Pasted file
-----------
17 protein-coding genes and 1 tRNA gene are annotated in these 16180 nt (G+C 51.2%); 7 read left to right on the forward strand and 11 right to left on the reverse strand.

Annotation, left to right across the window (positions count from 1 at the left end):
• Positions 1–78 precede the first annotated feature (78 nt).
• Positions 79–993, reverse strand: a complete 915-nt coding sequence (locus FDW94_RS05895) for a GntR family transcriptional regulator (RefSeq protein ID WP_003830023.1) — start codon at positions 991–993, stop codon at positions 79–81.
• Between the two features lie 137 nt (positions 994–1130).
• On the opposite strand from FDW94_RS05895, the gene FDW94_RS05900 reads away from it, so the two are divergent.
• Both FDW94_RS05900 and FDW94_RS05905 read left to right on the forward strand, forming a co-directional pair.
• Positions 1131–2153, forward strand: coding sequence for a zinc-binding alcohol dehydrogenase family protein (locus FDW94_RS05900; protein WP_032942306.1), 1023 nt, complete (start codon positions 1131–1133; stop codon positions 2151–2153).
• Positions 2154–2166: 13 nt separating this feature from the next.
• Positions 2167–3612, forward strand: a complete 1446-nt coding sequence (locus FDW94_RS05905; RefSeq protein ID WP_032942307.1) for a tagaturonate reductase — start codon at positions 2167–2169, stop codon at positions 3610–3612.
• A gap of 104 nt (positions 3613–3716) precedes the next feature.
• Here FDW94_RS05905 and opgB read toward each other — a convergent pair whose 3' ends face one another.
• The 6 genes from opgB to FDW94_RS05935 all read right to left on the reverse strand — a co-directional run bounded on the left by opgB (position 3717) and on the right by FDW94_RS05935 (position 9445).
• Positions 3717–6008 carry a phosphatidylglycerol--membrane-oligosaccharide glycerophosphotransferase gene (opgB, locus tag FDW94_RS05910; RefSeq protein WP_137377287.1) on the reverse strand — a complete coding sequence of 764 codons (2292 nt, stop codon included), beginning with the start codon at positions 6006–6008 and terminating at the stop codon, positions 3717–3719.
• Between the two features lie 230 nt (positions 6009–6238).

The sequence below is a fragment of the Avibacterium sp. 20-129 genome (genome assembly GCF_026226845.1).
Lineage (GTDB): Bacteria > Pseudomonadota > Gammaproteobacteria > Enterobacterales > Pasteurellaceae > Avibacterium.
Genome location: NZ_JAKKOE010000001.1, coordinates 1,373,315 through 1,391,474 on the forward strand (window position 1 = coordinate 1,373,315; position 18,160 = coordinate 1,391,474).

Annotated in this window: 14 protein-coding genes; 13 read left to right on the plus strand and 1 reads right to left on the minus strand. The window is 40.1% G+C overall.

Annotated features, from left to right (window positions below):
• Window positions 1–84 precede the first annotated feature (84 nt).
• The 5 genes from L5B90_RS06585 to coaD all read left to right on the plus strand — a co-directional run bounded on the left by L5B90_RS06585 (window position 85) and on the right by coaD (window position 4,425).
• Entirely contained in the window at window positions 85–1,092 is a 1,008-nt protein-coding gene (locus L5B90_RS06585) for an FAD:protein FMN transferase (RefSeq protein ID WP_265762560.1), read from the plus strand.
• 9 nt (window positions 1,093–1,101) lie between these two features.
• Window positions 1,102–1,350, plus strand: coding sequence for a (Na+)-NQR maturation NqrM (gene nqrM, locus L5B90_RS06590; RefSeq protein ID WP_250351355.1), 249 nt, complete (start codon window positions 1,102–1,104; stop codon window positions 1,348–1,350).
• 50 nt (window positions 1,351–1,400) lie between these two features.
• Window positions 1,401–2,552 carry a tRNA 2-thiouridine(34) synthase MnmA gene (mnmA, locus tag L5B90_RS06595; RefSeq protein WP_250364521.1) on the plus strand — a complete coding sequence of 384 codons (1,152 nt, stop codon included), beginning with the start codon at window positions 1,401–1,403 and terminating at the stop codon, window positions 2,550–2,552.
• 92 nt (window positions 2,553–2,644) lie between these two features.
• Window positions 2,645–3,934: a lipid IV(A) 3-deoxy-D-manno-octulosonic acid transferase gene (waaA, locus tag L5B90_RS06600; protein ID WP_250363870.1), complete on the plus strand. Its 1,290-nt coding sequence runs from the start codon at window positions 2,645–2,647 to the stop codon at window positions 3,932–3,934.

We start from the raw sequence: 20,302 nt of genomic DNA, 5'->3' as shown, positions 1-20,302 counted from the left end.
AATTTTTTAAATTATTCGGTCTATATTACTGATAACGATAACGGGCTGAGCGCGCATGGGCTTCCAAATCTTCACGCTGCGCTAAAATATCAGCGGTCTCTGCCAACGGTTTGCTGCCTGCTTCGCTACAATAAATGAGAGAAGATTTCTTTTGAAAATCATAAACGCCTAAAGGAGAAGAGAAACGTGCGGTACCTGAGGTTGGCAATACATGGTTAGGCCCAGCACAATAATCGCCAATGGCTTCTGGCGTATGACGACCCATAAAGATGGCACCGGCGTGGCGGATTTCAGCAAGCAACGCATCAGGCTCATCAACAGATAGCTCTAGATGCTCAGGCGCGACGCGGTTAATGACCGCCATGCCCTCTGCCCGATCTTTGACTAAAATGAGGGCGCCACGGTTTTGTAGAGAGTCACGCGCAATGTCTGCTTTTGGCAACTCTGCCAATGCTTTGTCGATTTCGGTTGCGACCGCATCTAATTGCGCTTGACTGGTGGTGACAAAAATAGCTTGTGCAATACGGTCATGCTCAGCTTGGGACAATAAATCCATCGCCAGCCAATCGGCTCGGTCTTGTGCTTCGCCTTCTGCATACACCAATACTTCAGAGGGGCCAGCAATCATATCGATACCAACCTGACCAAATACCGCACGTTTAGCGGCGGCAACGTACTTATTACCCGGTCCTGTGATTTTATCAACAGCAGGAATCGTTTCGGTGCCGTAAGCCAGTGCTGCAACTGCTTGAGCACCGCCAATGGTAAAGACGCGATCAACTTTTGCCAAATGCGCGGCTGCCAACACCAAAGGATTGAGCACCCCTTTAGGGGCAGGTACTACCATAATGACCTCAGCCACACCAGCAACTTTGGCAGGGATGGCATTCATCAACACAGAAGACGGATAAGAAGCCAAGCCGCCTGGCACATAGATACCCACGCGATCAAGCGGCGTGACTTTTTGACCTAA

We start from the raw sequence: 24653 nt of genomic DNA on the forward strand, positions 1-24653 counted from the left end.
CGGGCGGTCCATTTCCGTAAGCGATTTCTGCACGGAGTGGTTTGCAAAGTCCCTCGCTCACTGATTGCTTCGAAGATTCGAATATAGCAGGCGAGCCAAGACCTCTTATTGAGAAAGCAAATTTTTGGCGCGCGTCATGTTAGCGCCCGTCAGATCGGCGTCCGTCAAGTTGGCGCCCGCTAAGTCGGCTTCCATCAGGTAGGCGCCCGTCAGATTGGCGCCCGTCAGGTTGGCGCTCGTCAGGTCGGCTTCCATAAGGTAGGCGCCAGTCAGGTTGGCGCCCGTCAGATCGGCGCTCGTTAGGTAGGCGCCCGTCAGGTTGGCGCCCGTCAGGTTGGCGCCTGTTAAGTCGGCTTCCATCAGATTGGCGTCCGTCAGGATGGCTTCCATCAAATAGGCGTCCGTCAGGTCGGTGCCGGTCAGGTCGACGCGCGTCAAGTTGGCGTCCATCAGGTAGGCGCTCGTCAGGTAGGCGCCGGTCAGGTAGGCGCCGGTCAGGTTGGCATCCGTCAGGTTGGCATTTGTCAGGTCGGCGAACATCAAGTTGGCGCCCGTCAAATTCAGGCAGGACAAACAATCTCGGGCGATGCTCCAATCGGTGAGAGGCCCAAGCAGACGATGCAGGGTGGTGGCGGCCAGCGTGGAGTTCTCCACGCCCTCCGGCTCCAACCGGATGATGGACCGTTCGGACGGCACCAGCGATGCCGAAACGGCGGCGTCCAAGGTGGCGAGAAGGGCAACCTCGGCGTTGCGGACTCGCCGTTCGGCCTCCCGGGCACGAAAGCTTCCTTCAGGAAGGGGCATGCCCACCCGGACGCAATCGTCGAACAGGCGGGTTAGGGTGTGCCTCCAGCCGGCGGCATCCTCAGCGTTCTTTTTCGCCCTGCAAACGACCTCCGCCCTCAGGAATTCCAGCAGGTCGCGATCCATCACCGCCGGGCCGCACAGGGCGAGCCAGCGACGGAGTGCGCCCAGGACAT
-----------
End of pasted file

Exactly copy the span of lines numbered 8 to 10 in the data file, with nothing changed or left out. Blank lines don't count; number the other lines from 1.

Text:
• Positions 1131–2153, forward strand: coding sequence for a zinc-binding alcohol dehydrogenase family protein (locus FDW94_RS05900; protein WP_032942306.1), 1023 nt, complete (start codon positions 1131–1133; stop codon positions 2151–2153).
• Positions 2154–2166: 13 nt separating this feature from the next.
• Positions 2167–3612, forward strand: a complete 1446-nt coding sequence (locus FDW94_RS05905; RefSeq protein ID WP_032942307.1) for a tagaturonate reductase — start codon at positions 2167–2169, stop codon at positions 3610–3612.